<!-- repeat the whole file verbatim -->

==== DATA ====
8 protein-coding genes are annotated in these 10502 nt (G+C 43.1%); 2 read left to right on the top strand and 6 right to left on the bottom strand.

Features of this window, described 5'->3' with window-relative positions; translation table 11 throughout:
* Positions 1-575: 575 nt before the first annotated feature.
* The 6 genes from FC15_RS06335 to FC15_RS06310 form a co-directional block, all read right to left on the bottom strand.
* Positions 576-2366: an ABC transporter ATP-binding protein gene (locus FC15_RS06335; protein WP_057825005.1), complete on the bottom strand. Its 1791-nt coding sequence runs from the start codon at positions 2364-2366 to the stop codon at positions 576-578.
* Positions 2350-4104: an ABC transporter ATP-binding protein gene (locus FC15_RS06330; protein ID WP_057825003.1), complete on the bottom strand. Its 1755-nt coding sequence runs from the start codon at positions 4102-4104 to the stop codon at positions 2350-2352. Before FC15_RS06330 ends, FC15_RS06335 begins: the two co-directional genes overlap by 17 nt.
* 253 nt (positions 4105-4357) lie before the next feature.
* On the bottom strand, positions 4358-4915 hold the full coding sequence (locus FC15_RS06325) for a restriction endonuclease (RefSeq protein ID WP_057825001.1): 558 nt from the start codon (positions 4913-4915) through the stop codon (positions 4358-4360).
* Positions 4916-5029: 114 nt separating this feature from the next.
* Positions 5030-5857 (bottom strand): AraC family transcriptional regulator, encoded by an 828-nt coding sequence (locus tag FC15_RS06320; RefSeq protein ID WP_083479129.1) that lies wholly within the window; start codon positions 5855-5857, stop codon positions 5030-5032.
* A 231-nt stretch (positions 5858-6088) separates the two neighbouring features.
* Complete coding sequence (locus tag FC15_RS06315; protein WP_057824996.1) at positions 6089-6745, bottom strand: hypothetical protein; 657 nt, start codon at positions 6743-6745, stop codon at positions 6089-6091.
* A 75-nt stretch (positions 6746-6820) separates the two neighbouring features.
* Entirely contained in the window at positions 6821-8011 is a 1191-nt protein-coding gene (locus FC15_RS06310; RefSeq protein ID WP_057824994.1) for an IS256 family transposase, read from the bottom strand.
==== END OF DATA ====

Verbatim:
8 protein-coding genes are annotated in these 10502 nt (G+C 43.1%); 2 read left to right on the top strand and 6 right to left on the bottom strand.

Features of this window, described 5'->3' with window-relative positions; translation table 11 throughout:
* Positions 1-575: 575 nt before the first annotated feature.
* The 6 genes from FC15_RS06335 to FC15_RS06310 form a co-directional block, all read right to left on the bottom strand.
* Positions 576-2366: an ABC transporter ATP-binding protein gene (locus FC15_RS06335; protein WP_057825005.1), complete on the bottom strand. Its 1791-nt coding sequence runs from the start codon at positions 2364-2366 to the stop codon at positions 576-578.
* Positions 2350-4104: an ABC transporter ATP-binding protein gene (locus FC15_RS06330; protein ID WP_057825003.1), complete on the bottom strand. Its 1755-nt coding sequence runs from the start codon at positions 4102-4104 to the stop codon at positions 2350-2352. Before FC15_RS06330 ends, FC15_RS06335 begins: the two co-directional genes overlap by 17 nt.
* 253 nt (positions 4105-4357) lie before the next feature.
* On the bottom strand, positions 4358-4915 hold the full coding sequence (locus FC15_RS06325) for a restriction endonuclease (RefSeq protein ID WP_057825001.1): 558 nt from the start codon (positions 4913-4915) through the stop codon (positions 4358-4360).
* Positions 4916-5029: 114 nt separating this feature from the next.
* Positions 5030-5857 (bottom strand): AraC family transcriptional regulator, encoded by an 828-nt coding sequence (locus tag FC15_RS06320; RefSeq protein ID WP_083479129.1) that lies wholly within the window; start codon positions 5855-5857, stop codon positions 5030-5032.
* A 231-nt stretch (positions 5858-6088) separates the two neighbouring features.
* Complete coding sequence (locus tag FC15_RS06315; protein WP_057824996.1) at positions 6089-6745, bottom strand: hypothetical protein; 657 nt, start codon at positions 6743-6745, stop codon at positions 6089-6091.
* A 75-nt stretch (positions 6746-6820) separates the two neighbouring features.
* Entirely contained in the window at positions 6821-8011 is a 1191-nt protein-coding gene (locus FC15_RS06310; RefSeq protein ID WP_057824994.1) for an IS256 family transposase, read from the bottom strand.